About 75 per cent of the Earth's surface is covered by ocean. Of the remaining 25 per cent, most is too cold, too dry or too steep for agricul­ture.

Only about 11 per cent of the land area is suf­ficiently warm, moist and level to be used for arable farming, and about twice as much is under permanent pasture or meadow.

The actual pro­portions vary from continent to continent and from country to country, with Europe being the best endowed with agricultural land. But even though in countries such as Denmark the percen­tage of arable land is more than 60, other parts of Europe suffer from aridity or permanently frozen ground, and only about one-third of the continent is arable.

South America and Australasia suffer from much more severe limitations, and only about 15 per cent of their land area is suitable for growing crops.

Population and Increased Farming

Large new areas of farmland in the North American prairies and the Argentinean pampas were brought under agriculture during the late 1800s and early 1900s. These regions were used mainly for growing wheat and for raising livestock.

Euro­pean settlement there and in other parts of the world such as Australia and New Zealand, where a large dairy and sheep industry was established, led to a rapid expansion of the total farmed area and in food production. Sugar cane, cocoa, rubber, tea and coffee were among the products exported from the new colonial plantations in the tropics.

In countries with large populations and small surface areas, such as the Netherlands, reclaimed land has also been farmed. The arable area of the world doubled during the hundred years before 1970. In 2005 China was recorded as being the world's largest agricultural country, accounting for almost one-sixth of the world agricultural output, followed by the EU, India and the USA.

Climatic and Physical Factors

The climate and physical environment impose limitations on agriculture. Huge areas of Africa, Asia, Australia and America, for example, are desert or semi-desert.

Irrigation can overcome the difficulties that arise from aridity in some regions, but the extent of irrigation is restricted in turn by the availability and distribution of fresh water. Therefore, most large perennial irrigation schemes are found in riverine plains such as the Indus valley in Pakistan.

Wheat IrrigationAs crop breeders produce new fast-maturing strains of plants, the growing of crops may be extended into higher latitudes and altitudes, and into drier regions. In Alberta, Canada, for example, strains of wheat have been grown successfully in the short three-month summer season. Some of the extensions of growth areas have been substan­tial at the local level, but dramatic expansion on a global scale is less likely because many of the cli­matic limitations on agriculture are unyielding and beyond our control, especially with doubts being cast on genetically modified foods.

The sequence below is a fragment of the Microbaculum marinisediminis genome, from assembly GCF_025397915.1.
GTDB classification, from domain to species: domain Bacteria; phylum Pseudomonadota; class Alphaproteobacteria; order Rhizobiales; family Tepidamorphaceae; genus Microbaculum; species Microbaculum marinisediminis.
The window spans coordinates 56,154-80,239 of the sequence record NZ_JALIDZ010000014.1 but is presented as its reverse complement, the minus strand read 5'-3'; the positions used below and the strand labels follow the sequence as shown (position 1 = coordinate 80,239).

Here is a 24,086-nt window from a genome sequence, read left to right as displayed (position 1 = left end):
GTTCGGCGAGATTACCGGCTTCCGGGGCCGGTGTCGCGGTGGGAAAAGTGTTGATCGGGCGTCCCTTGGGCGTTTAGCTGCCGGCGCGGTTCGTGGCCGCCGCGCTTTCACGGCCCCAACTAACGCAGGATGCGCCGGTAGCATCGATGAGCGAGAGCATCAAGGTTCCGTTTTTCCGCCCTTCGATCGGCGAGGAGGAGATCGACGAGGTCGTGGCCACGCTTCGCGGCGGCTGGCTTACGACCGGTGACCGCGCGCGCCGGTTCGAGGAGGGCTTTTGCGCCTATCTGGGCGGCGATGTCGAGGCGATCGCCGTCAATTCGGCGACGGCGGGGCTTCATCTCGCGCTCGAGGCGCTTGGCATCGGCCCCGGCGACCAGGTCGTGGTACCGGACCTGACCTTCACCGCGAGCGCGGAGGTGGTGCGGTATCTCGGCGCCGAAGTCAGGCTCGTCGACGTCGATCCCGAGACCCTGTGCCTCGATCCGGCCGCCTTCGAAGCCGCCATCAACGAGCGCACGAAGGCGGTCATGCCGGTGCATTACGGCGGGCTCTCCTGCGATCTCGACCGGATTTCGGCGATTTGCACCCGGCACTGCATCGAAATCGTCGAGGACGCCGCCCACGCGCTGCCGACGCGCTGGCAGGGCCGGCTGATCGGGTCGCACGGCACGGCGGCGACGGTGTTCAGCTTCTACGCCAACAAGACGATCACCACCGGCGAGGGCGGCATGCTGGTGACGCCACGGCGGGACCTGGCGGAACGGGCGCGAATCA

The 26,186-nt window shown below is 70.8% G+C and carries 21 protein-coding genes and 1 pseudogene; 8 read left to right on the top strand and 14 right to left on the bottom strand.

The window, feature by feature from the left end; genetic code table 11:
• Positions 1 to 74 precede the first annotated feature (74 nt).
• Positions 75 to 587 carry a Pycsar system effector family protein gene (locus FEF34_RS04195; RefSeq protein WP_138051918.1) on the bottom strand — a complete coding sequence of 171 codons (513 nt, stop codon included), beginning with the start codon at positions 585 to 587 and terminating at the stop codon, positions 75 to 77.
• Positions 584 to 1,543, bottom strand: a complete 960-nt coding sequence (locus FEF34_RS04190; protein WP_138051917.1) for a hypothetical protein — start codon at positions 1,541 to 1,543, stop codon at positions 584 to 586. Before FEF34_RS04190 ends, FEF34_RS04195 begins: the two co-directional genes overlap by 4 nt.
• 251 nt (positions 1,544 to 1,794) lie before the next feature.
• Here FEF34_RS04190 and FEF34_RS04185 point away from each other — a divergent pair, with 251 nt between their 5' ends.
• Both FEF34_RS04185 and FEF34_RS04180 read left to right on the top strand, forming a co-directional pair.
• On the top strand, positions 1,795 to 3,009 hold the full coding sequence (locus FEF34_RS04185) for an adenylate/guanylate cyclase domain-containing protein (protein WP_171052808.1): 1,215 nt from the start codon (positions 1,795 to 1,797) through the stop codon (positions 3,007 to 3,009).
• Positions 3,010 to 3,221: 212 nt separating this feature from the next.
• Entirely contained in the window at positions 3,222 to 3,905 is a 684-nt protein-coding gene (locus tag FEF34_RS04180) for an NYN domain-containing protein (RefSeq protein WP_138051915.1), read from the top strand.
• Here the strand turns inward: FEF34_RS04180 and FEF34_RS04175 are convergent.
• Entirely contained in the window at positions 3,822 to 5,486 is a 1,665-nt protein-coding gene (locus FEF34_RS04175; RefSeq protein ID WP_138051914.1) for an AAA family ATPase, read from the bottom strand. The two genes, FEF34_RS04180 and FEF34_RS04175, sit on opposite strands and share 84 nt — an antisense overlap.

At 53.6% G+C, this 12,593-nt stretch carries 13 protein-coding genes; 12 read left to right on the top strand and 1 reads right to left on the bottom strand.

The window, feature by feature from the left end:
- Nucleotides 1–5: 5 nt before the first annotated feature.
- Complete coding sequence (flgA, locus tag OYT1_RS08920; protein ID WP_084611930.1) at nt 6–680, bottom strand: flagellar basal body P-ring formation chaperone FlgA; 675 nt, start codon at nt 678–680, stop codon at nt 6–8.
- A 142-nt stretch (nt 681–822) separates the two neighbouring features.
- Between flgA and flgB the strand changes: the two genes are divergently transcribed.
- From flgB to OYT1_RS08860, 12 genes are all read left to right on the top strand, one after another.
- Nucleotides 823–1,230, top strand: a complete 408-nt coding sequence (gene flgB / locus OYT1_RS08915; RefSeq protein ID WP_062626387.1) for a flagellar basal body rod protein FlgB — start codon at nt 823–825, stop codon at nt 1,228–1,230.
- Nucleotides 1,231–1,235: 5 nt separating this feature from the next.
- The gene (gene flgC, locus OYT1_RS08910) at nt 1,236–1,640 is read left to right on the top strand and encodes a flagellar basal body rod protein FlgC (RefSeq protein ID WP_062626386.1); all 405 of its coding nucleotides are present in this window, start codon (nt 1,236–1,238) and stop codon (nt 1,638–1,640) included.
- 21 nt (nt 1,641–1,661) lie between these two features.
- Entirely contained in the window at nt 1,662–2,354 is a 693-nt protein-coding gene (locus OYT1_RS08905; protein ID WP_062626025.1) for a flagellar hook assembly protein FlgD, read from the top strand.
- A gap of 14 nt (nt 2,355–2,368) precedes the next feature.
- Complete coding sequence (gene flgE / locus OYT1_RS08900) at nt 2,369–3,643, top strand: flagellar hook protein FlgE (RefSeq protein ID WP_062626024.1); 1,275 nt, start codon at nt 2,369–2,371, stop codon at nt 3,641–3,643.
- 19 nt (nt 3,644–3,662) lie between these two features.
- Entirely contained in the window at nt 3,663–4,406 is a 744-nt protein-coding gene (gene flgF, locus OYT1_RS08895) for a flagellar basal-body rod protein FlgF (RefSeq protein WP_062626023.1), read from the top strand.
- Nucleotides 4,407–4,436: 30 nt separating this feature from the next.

Deficiencies in the soil may sometimes be rec­tified by, for example, the use of artificial fertiliz­ers and the application of trace elements. Rapid loss of soil from steep mountain slopes can also be overcome - at great expense and in small areas - by terracing. This solution is not practicable for large areas, however, and is worthwhile only if enough water is available.

Increasing areas of arable land are suffering from soil erosion, or from the accumulation of salt or insoluble minerals, as a side-effect of irrigation. Soil is eroded from most cropland faster than it forms and is therefore a wasting asset.

The rate of soil loss varies from area to area and in some places poses a real threat to continued cropping. The amount of land lost to salinization or alkalinization is usually small but significant, because such irrigated regions often produce high yields. In Pakistan, 60,000ha of irrigated land is esti­mated to have been affected by salinization.

Arable land is being lost mainly as a result of the growth of towns and cities. It is thought that around two per cent of the arable area was built over between 1970 and 2000, and this area, assuming average yields, was capable of feeding nearly 85 million peo­ple.

In addition the land lost in the vicinity of urban areas increasingly has to be replaced, if it can be replaced at all, by the recovery of marginal land in remote areas where until recently there was insufficient demand to bring the land under cultivation.

Because the area of land used to grow crops can be increased only slightly and slowly, increased yields will be necessary if the growing world population is to be fed.

Higher yields may be achieved by advances in plant breeding (to produce crops that mature sooner and yield more), by the increased and improved use of fertilizers, and by the greater use of natural pesticides to safeguard crops. But fertilizers are expensive and their widespread use is sometimes detrimental to wildlife.

In devel­oped countries yields have quadrupled since World War II, but agricultural systems have required a great deal of capital and fossil fuel, which in the poorer developing countries are not always assured. The outlook for the world food supply is therefore uncertain. The arable area is probably incapable of great expansion because of environmental limitations and because of other demands for land.